No Means No: Yallah, Bye

Written by Alexa Gris

10 January 2023

Consent has been the center of a lot of discussion lately, both within the Armenian community and outside of it. Though legal definitions of sexual consent vary from country to country, the Merriam-Webster dictionary defines it as “giv[ing] assent or approval.”1

Simple enough, right? Not exactly.

 Let’s elaborate further on this definition by addressing the complexity of consent. The first step in this process is discussing what counts as consent, why and when you need it, and how it can improve sexual relationships so that everyone involved is comfortable, safe and happy. The second step is defining sexual harassment. In order to best clarify consent, we have to start discussing harassment as a whole, as well as the rape culture that perpetuates it. The third step is finding ways and resources to stop this behavior in its tracks.

What is consent? Why is it important? 

Consent means that there is both an active and voluntary agreement to engage in any form of sexual activity with someone. It means that everyone involved is comfortable and willing to partake. It means everyone wants the encounter to happen.

Clarifying and discussing consent creates a mutually understandable, clear agreement about what you like and what you don’t like. It establishes boundaries and helps communication to thrive, ultimately creating a safe and enjoyable space for sex. It also plays a key part in the prevention of non-consensual sexual encounters.

How do I know I have consent? What if they didn’t say no, or didn’t protest?

It’s safe to say that we’ve all heard some variation of the phrase, “Well, they didn’t say no.” According to the University of Indiana, because “consent is active, not passive; silence, in and of itself, cannot be interpreted as consent.”2 Thus, consent can be expressed not only verbally, but physically as well. It’s crucial to both take into account someone’s words and to pay attention to someone’s nonverbal cues, body language and general demeanor. 

Let’s think about some real life examples. If you’re about to hook up with someone who seems fidgety, wary or nervous, you should confirm consent. If you’re about to hook up with someone that is completely silent or unresponsive, you should confirm consent. If you’re hooking up with someone who tries to pull away during your encounter, you should confirm consent. 

Silence, passivity, submission and even the lack of a “no” should not be considered as giving consent.3 Just because someone doesn’t say the word, “no,” it doesn’t mean that they’re saying the word, “yes.” This applies to all sexual activity – one must give consent every time, otherwise, it is considered sexual assault or rape. So, in order to grasp a better sense of how your partner is feeling, it’s important to learn how to read someone’s nonverbal cues and body language. Fremont College provides important resources on how to analyze body language, resources that can be used both in gauging consent and in gauging how someone is feeling in general.4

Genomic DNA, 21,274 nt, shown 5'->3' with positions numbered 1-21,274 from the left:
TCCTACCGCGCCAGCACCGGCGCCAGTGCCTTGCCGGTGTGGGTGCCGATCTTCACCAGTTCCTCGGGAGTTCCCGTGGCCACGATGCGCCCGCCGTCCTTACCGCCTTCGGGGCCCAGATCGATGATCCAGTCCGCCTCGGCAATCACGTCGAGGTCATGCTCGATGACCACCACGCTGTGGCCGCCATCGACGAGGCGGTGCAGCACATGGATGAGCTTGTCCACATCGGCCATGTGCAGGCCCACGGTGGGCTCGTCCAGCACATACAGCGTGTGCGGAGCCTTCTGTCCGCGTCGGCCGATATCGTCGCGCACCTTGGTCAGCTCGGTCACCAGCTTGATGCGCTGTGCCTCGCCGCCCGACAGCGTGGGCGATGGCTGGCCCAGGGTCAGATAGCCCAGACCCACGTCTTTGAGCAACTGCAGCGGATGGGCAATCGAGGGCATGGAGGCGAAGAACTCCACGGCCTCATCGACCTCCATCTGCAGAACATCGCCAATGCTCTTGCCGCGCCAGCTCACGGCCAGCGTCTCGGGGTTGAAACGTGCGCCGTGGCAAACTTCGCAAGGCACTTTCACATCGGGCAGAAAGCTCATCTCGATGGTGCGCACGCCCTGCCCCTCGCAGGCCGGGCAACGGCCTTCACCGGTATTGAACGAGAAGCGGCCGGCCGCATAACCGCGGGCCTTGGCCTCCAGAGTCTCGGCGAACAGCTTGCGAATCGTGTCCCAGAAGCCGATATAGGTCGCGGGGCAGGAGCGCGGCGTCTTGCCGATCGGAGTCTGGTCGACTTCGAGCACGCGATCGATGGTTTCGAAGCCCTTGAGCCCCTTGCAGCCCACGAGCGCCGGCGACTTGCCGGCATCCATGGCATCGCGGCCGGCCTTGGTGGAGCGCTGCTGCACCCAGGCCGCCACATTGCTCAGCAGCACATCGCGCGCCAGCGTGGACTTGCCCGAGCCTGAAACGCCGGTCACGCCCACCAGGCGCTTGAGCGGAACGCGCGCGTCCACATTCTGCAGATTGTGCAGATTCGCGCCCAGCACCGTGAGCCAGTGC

Reading someone’s body language does not mean assuming their consent based on what they are wearing or how they present themselves outwardly. It does not mean assuming someone’s consent based on their makeup, based on their occupation, based on their dress, etc. Reading body language to confirm consent and judging someone’s presentation are not the same thing. It’s not about how someone looks, how they dance, how they drink. It’s about an active and enthusiastic agreement to engage in sexual activity. 

 Sometimes, talking about consent can be awkward, but it doesn’t have to be. No matter how difficult, talking about consent is the best way to know that everyone is ok. Questions and phrases like, “Are you okay with this? We can stop if you want to,” or, “Let me know if you are uncomfortable,” are good starting points to a greater discussion. Communication and vocalization become easier the more you put them into practice. 

I’ve hooked up with this person before. Doesn’t that mean we can hook up again?

Regardless of whether or not you’ve hooked up with someone in the past, or even if you agreed to hook up earlier but changed your mind, you are always allowed to revoke consent. This applies to all sexual encounters – in long term relationships, in marriage and in short term hookups. Just because you have a history with someone doesn’t mean you have to hook up with them again.